Maritime Rocks: A Southern Origin?

Multicoloured volcanic ash layers, Cape St. Mary, NS. Photo – Dr. Rob Fensome

Multicoloured volcanic ash layers, Cape St. Mary, NS. Photo – Dr. Rob Fensome

The sediments, rocks and fossils that lie beneath Canada’s vast lands and oceans have many stories to tell. Uncovering these stories and what they mean is what scientists with NRCan’s Geological Survey of Canada (GSC) do best. In fact, for the past 175 years, explorers with the GSC and their provincial/territorial counterparts have played a major role in telling the geological stories of Canada: the discoveries are endless.

Perhaps one of the most fascinating geological stories about the Maritime Provinces is reflected by the amazing diversity of rocks found across the region, especially along the shoreline. This is in contrast to southern Ontario, for example, which is mainly underlain by large tracts of flat-lying limestone. The Maritimes are made up of parts of the Earth’s crust that originated in the Southern Hemisphere: indeed as far south as the South Pole. You read that right. It turns out that most of the older rocks of Nova Scotia and southern New Brunswick originated on microcontinents (what geologists call terranes) that were located in the “deep south” 400 to 550 million years ago. Such a fascinating geological history makes the region a modern-day geological playground according to GSC scientists at the Bedford Institute of Oceanography (BIO) in Dartmouth.

Microcontinents Ganderia, Avalonia and Meguma formed 500 million years ago near the South Pole. After 400 million, years they became parts of larger continents, and eventually, formed parts of the Maritime Provinces we know today.

Microcontinents Ganderia, Avalonia and Meguma formed 500 million years ago near the South Pole. After 400 million, years they became parts of larger continents, and eventually, formed parts of the Maritime Provinces we know today.

Metamorphosed sedimentary Meguma rocks at Blue Rocks, NS. The light and dark bands represent the sedimentary layers deposited near the South Pole in a long-lost ocean. They have been deeply buried, folded and crinkled by tectonic forces and have subsequently been uplifted and eroded to their present-day position and appearance. Photo – Dr. Rob Fensome

Metamorphosed sedimentary Meguma rocks at Blue Rocks, NS. The light and dark bands represent the sedimentary layers deposited near the South Pole in a long-lost ocean. They have been deeply buried, folded and crinkled by tectonic forces and have subsequently been uplifted and eroded to their present-day position and appearance. Photo – Dr. Rob Fensome

Rob Fensome, a Research Scientist with GSC Atlantic at the BIO says that we know the latitude at which rocks originated because many of the iron-bearing minerals in them take on a magnetic signature that can be used, by way of sophisticated instruments, to determine the latitude at which they originally formed.

Sedimentary rock originally formed when southern Nova Scotia was a microcontinent, the Meguma Terrane, near the South Pole. Photo – Julie Root

Sedimentary rock originally formed when southern Nova Scotia was a microcontinent, the Meguma Terrane, near the South Pole. Photo – Julie Root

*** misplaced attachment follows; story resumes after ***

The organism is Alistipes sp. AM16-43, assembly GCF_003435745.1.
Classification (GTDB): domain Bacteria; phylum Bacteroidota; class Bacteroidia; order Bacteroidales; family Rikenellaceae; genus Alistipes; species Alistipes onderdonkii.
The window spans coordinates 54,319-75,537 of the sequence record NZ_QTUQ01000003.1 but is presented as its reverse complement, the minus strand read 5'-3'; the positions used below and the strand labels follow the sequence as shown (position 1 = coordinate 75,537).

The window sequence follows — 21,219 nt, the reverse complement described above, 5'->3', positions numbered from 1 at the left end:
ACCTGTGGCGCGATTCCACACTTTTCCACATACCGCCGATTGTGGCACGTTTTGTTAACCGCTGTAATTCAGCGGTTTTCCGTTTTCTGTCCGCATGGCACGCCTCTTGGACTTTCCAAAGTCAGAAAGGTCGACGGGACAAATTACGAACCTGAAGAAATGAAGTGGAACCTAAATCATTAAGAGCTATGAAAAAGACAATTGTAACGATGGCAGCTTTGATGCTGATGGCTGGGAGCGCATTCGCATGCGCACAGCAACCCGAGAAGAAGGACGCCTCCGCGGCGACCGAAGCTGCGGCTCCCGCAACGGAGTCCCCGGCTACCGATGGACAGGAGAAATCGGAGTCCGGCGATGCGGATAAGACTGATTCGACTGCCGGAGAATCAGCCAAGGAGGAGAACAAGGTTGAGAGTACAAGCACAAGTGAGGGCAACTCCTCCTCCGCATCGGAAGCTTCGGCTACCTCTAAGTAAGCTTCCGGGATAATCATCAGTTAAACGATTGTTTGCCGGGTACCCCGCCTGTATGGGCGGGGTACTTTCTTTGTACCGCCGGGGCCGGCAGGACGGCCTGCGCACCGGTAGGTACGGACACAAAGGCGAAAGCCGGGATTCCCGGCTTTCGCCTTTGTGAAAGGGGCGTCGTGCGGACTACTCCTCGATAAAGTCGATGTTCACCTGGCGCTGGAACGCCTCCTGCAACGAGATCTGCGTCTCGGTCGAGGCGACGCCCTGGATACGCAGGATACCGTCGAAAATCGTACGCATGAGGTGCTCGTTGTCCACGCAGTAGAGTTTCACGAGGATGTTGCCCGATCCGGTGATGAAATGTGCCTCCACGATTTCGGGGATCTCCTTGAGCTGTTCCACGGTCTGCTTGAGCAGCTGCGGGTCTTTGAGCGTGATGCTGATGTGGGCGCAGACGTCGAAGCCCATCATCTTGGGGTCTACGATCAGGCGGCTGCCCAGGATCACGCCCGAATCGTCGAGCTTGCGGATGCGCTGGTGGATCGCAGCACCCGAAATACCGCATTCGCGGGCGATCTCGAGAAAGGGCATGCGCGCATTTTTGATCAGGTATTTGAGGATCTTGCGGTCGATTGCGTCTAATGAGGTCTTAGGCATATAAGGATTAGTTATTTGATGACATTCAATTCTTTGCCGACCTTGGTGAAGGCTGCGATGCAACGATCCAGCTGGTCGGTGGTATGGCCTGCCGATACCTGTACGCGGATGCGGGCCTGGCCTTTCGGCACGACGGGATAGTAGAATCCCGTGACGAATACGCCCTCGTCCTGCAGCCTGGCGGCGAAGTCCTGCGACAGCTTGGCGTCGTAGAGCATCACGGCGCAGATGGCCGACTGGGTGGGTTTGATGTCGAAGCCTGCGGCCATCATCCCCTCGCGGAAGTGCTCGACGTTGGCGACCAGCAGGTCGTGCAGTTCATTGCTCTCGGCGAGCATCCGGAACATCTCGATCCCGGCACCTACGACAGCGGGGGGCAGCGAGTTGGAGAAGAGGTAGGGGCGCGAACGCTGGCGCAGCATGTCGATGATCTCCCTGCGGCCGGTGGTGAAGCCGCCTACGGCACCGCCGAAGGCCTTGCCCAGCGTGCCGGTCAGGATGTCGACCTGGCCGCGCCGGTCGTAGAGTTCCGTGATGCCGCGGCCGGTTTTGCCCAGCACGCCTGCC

The magnetic signature of the rocks isn’t the only evidence that the terranes of the Maritimes spent millions of years in the south. When the terranes amalgamated with larger continents, eventually to form the supercontinent Pangea, they continued to drift north as part of the larger entity. This is logical; if the region started out near the South Pole some 500 million years ago, it must have travelled to northern mid-latitudes, across the equator, since then. Apart from the magnetic data, evidence that this region crossed the tropics comes from the salt (at for example at Malagash, NS), potash (for example at Sussex, NB) and gypsum deposits (for example in the Windsor area of NS). Fensome notes that thick formations of such “evaporite” rocks, could only have formed in hot, dry tropical seas. A little later, geologically speaking, wet tropical conditions prevailed, leading to the deposition of peat in large bogs; with time, burial and compaction, the Maritimes’ coal deposits were formed. Such evidence confirms that the region crossed the tropics between about 375 and 275 million years ago.

Gypsum specimen - Gypsum is a mineral that forms in evaporating seas and in associated cracks in the crust. Gypsum comes in several varieties: this is an example of satin spar gypsum because of its fibrous texture. Photo – Julie Root

Gypsum specimen - Gypsum is a mineral that forms in evaporating seas and in associated cracks in the crust. Gypsum comes in several varieties: this is an example of satin spar gypsum because of its fibrous texture. Photo – Julie Root

Gypsum cliffs at Sweets Corner, near Windsor, NS. Such thick evaporite deposits in the Maritimes are compelling evidence that a large part of the region crossed the tropics around 350 million years ago. Photo – Dr. Rob Fensome

Gypsum cliffs at Sweets Corner, near Windsor, NS. Such thick evaporite deposits in the Maritimes are compelling evidence that a large part of the region crossed the tropics around 350 million years ago. Photo – Dr. Rob Fensome

From sandstone to volcanic rock to coal and beyond, there is a rich diversity of geology in the Maritimes with origins as far away as the South Pole. The long journey of these terranes over hundreds of millions of years make for interesting geological stories and discoveries in a small region. In the Maritimes, a scientist does not have to travel very far to uncover a whole new geological world.

Date modified: